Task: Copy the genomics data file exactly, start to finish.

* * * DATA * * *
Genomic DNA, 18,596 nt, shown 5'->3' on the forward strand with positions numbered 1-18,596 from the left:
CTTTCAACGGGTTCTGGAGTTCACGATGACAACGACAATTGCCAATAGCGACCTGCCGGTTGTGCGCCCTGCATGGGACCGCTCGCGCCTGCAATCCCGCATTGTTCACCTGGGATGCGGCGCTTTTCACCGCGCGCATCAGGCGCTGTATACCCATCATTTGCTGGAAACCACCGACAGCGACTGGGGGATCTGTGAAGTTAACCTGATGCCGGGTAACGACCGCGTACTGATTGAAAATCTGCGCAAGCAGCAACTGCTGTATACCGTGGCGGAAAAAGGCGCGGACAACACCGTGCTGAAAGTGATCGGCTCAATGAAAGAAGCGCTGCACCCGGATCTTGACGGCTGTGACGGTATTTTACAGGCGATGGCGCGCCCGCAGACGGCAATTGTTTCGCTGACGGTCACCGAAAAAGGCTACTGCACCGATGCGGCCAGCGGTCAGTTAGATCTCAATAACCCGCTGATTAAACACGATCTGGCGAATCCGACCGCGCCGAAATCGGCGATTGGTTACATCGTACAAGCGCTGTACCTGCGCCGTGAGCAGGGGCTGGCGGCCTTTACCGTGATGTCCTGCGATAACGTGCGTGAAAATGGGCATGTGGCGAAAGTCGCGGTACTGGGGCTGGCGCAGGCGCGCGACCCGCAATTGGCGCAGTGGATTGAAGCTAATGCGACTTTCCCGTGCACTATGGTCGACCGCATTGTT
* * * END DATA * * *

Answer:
Genomic DNA, 18,596 nt, shown 5'->3' on the forward strand with positions numbered 1-18,596 from the left:
CTTTCAACGGGTTCTGGAGTTCACGATGACAACGACAATTGCCAATAGCGACCTGCCGGTTGTGCGCCCTGCATGGGACCGCTCGCGCCTGCAATCCCGCATTGTTCACCTGGGATGCGGCGCTTTTCACCGCGCGCATCAGGCGCTGTATACCCATCATTTGCTGGAAACCACCGACAGCGACTGGGGGATCTGTGAAGTTAACCTGATGCCGGGTAACGACCGCGTACTGATTGAAAATCTGCGCAAGCAGCAACTGCTGTATACCGTGGCGGAAAAAGGCGCGGACAACACCGTGCTGAAAGTGATCGGCTCAATGAAAGAAGCGCTGCACCCGGATCTTGACGGCTGTGACGGTATTTTACAGGCGATGGCGCGCCCGCAGACGGCAATTGTTTCGCTGACGGTCACCGAAAAAGGCTACTGCACCGATGCGGCCAGCGGTCAGTTAGATCTCAATAACCCGCTGATTAAACACGATCTGGCGAATCCGACCGCGCCGAAATCGGCGATTGGTTACATCGTACAAGCGCTGTACCTGCGCCGTGAGCAGGGGCTGGCGGCCTTTACCGTGATGTCCTGCGATAACGTGCGTGAAAATGGGCATGTGGCGAAAGTCGCGGTACTGGGGCTGGCGCAGGCGCGCGACCCGCAATTGGCGCAGTGGATTGAAGCTAATGCGACTTTCCCGTGCACTATGGTCGACCGCATTGTT